Only love can break your heart

There is a saying: “The depth of your love today is the depth of your wound tomorrow.” I feel this, deeply. In fact, I think it would be fair to say that I feel emotions deeper than most people. The great benefit of this is that I am very passionate about life and I tend to have amazing highs and a lot of fun. The flip side to those highs being very high, is that the lows can be very low.

For example, I love the fall colours so very much, and am so very sad when they are gone. I am awed by the bright yellows, and am particular taken by the almost neon oranges and deep reds contrasted against a blue sky and dark green conifers. There is no better time of year for mountain biking and hiking, as there are no bugs, the temperature is perfect, and it is visually stunning.

Staying with this season, I also absolutely adore pumpkin pie (especially my homemade recipe), and I crave it as soon as the calendar hits Oct. 1. That said, the empty pie plate leaves everything in me, except my stomach, feeling empty.

I appreciate the pies’ and the leaves’ short glory and, with that, another saying comes to mind about how the trees are showing us at this time of year how beautiful it can be to let things go … but I don’t want to let go. I want to hold onto the amazing rich colours and the good times. I want to hold on to comfortable sweater weather, without having to completely bundle up. I don’t want to give up on walks without bug spray, nor the necessity for any kind of boots (rain or snow). You can keep your pumpkin-spiced everything, but I don’t want to lose the opportunity to have pumpkin pie for breakfast, lunch, and dinner, if I so choose.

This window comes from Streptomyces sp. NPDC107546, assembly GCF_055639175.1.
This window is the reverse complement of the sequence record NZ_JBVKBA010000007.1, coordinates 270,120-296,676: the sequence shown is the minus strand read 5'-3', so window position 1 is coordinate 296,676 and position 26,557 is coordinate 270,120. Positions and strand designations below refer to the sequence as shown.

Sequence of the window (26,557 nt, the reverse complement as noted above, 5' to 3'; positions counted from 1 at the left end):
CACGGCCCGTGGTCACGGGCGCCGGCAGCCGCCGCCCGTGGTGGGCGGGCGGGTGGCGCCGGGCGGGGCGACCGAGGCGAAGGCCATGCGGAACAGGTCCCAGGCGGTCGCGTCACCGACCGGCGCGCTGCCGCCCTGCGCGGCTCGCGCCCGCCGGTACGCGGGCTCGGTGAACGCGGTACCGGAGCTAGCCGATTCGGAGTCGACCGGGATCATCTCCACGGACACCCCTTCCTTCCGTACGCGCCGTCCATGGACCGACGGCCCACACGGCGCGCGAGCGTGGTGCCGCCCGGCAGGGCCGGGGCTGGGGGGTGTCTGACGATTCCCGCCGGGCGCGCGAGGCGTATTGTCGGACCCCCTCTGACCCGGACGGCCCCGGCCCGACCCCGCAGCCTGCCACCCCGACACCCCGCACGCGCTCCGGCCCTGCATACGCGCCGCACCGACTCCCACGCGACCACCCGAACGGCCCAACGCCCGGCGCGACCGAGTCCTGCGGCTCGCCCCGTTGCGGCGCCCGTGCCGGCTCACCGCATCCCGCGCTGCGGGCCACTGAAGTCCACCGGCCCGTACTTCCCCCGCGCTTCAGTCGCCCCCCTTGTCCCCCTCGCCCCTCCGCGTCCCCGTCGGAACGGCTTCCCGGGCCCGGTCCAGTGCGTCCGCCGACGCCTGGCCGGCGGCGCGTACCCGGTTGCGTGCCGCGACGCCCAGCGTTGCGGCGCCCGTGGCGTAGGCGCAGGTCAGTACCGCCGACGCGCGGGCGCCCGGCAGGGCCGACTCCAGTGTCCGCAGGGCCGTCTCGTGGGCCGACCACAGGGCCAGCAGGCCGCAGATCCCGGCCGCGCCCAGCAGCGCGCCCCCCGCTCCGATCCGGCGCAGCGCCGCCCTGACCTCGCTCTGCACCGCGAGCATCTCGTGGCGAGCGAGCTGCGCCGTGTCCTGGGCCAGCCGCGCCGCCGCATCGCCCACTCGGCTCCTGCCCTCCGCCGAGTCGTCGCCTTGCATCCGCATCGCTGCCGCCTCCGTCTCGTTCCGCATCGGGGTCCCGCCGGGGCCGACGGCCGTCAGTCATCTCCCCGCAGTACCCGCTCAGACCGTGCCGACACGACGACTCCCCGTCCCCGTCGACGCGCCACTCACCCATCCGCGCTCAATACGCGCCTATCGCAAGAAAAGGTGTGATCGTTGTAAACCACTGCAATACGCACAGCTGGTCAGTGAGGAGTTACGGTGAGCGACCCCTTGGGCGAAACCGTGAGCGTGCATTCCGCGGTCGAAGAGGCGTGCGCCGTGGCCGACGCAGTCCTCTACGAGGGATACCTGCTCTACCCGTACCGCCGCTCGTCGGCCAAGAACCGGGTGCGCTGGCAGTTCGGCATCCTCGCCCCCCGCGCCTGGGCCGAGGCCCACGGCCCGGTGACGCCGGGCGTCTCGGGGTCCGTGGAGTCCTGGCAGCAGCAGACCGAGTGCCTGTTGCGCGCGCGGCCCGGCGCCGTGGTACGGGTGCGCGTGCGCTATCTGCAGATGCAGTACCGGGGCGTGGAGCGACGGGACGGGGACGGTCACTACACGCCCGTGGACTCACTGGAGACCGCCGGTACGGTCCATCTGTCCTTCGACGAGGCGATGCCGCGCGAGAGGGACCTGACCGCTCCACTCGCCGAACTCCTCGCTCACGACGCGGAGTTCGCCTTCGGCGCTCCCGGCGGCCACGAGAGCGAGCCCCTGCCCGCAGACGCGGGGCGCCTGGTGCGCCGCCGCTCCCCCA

I’m here, breathing in, trying to be present, and enjoy the season for what it is, but there is an anxious part of me that knows that soon the trees will be naked, raw, and unprotected. The pie plate will be empty. I worry I am already starting to feel the same. Sure, each season has its benefits, but winter’s great death chills me to the core.

I’m trying to focus on the now, the positive of the leaves, and their beauty, but then a vision of me shovelling snow off the steps creeps in, and I can feel a sickening wave of panic rising up in my body. I breathe deeply and think about the cyclical nature of the seasons. When the leaves are gone, snow will come and go, mud and buds will come and go, and also the sun and green will also come and go. Then in the not so distant future … OK basically a year from now, I’ll again be awed at the kaleidoscope of fall foliage.

I suppose I have a hard time with the impermanence of it all. Would I be better off if I loved less deeply, so the pain of loss wouldn’t sting so fiercely? Isn’t it a shame that sometimes, including with the seasons, that we can’t keep the ones we love the most for longer?

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